The purpose of this paper is to develop a model of innovative industries which face coopetition: firms compete while committing at the same time to R&D joint ventures and other cooperative agreements. These joint activities are likely to occur in presence of complementarities on demand or supply sides; they raise specific accounting issues concerned with recognition and measurement of intangible resources committed to, and generated from them.

Design/methodology/approach

The paper develops a heuristic industrial economic model characterized by joint utility of outputs for custumers on the demand side, and potential complementarities in R&D activities on the supply side. The authors’ model describes different scenarios generated by alternative corporate pricing strategies. In particular, these strategies (as implemented by firms or imposed by regulators) influence both infrastructure corporate investments and the creation and stability of coopetitive relationships.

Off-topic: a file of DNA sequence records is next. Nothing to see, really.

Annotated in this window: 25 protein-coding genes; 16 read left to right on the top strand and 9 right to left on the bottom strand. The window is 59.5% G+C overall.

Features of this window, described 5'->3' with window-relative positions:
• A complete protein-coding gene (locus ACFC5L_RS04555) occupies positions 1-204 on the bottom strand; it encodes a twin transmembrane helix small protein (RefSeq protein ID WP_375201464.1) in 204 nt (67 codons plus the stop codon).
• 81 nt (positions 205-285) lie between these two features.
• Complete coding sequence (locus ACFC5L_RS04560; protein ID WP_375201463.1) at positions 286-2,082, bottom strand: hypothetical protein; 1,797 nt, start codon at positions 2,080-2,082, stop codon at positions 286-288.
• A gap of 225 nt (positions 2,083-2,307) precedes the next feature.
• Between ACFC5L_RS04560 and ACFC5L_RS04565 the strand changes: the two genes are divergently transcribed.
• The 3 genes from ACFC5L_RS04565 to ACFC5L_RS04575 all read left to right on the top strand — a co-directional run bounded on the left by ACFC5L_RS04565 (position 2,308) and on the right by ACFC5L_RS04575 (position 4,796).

Findings

The model scenarios show that especially accounting for intangible resources – related to processes of innovation and R&D – should deserve specific attention. Firms and regulators need to properly account for both hard intangibles that have market prices of reference, and soft and ethereal intangibles that factually have not. A stock method of accounting for intangibles results then which is narrow and biased, because of its focus on hard intangibles alone. A flow method of accounting should be preferred, which tracks the cumulated investment flow of direct and indirect expenditures in innovation and development, properly allocated within and between firms.